On Thursday, February 11, 85 concerned Mississippians gathered in the parish center at the Cathedral of St. Peter the Apostle in Jackson for the annual Catholic Day at the Capitol. Three issues were the focus of the advocacy gathering: adequate funding for the child welfare system in Mississippi; support for the maintenance of community-based mental health services; and raising adequate revenues to meet the State’s duties towards the common good.
Bishop Joseph R. Kopacz of Jackson welcomed the participants, reminding them of the remarks of Pope Francis to the U.S. Congress and his call to Christian responsibility for the common good. The Bishop also spoke from his own experience as godfather to a young woman adopted from the Pennsylvania foster care system and her struggles and those of her family to address childhood traumas.
Matthew Burkhart of Catholic Relief Services reminded participants of the call to Catholics to the “two feet” of social justice: individual acts of service to those in need and advocacy for greater justice for all those who are poor and vulnerable.
The panel that followed vividly described the plight of children and those needing mental health services: literal “atrocities” in a child welfare system under court order to institute major reforms; caseworkers shredding case files of children whom they were unable to serve; greater numbers of families “failing” within Mississippi’s economy; and multiple “adverse childhood experiences” (ACEs) such as abuse, neglect, hunger, and abandonment. Last year, there were 25,000 cases of abuse reported, but only 6,200 were “evidenced” (meaning there was a documented investigation) due to shortages of state workers. Thirty-five percent of Mississippi children live in poverty.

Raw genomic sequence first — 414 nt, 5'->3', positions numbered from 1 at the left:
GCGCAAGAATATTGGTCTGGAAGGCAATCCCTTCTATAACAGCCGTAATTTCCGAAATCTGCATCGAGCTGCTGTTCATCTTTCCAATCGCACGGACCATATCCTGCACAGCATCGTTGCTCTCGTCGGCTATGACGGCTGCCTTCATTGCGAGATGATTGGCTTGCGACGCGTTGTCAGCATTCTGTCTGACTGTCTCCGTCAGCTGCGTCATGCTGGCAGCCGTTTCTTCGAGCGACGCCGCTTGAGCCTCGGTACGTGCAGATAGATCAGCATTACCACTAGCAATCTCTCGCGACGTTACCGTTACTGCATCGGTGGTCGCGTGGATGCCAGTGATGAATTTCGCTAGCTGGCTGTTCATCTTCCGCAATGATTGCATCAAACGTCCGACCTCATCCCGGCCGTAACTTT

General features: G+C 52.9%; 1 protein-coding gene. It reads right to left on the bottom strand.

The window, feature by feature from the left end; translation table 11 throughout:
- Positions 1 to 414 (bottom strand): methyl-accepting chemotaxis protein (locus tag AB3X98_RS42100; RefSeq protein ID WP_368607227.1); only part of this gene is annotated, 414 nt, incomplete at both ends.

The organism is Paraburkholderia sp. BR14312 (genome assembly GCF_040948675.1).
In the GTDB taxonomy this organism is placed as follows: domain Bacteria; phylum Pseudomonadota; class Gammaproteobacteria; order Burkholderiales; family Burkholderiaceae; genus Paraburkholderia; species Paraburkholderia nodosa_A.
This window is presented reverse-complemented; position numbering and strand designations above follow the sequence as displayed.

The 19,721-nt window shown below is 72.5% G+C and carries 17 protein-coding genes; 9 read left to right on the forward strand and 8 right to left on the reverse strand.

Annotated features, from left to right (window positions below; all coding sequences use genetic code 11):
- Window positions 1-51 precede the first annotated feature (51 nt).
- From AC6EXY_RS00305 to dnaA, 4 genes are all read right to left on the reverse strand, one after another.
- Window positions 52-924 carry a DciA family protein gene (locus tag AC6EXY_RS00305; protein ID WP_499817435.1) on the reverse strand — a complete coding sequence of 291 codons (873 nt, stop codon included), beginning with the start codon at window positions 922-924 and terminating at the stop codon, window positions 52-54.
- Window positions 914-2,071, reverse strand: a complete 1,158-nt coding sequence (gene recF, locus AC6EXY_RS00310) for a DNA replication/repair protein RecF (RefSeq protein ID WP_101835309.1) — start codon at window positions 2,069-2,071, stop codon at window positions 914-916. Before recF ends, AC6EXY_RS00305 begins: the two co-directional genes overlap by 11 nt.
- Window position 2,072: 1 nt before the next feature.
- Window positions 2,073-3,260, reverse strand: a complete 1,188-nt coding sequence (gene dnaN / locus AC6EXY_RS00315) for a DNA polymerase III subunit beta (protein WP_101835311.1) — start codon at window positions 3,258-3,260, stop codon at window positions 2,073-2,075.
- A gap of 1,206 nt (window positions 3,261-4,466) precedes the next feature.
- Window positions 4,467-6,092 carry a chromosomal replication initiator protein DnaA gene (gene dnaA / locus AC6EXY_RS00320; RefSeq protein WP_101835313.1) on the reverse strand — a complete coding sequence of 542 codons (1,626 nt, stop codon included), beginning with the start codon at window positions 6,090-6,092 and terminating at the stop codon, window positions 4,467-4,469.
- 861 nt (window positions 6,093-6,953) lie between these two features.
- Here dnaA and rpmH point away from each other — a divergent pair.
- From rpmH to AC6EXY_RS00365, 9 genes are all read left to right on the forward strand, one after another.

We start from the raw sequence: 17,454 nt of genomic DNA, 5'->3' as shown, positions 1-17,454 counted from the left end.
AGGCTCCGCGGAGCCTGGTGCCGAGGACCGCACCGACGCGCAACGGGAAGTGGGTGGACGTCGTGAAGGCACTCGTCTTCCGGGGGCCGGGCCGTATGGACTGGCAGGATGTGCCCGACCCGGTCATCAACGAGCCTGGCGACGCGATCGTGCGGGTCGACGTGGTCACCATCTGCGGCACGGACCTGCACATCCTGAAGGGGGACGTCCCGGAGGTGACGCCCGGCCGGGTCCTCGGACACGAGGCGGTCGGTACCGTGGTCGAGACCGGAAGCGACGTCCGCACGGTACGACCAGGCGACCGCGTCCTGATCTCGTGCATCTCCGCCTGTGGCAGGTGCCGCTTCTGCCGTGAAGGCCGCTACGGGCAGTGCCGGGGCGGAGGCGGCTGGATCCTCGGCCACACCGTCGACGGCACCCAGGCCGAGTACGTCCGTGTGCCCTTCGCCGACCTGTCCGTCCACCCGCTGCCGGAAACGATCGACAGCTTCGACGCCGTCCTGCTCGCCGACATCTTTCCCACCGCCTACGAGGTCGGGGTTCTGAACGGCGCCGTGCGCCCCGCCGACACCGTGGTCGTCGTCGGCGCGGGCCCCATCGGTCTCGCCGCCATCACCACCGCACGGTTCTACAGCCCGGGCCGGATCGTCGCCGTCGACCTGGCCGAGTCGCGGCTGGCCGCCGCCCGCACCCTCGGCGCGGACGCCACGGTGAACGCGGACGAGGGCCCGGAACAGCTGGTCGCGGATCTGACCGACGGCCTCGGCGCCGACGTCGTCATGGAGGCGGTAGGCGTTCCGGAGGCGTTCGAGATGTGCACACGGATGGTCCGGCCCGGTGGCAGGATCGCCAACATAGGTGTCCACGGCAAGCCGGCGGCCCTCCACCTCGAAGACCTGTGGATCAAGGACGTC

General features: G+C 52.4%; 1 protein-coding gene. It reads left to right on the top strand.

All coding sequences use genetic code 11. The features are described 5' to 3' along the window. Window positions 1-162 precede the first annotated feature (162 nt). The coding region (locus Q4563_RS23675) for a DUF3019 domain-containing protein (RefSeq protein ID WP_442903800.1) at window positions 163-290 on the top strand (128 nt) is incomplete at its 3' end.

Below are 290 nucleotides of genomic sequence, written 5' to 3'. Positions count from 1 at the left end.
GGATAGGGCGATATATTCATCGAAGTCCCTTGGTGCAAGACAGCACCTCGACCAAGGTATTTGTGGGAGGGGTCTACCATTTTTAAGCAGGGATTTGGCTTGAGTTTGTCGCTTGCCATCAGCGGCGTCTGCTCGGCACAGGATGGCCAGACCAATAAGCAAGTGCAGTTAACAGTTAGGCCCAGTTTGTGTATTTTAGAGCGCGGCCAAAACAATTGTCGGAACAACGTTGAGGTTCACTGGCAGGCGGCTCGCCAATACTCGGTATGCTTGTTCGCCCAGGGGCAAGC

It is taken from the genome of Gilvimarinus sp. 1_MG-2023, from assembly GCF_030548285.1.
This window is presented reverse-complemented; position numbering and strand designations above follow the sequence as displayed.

In recent years, Mississippi’s legislature has rebuffed efforts to increase significantly the funding for the child welfare system, rejecting the governor’s requests. Instead, lawmakers have approved various tax breaks and loopholes for corporations that have significantly decreased the corporate contributions to the tax base. The state relies heavily on regressive sales and property taxes where lower income families pay higher shares of their family income in taxes, as reflected in the table below.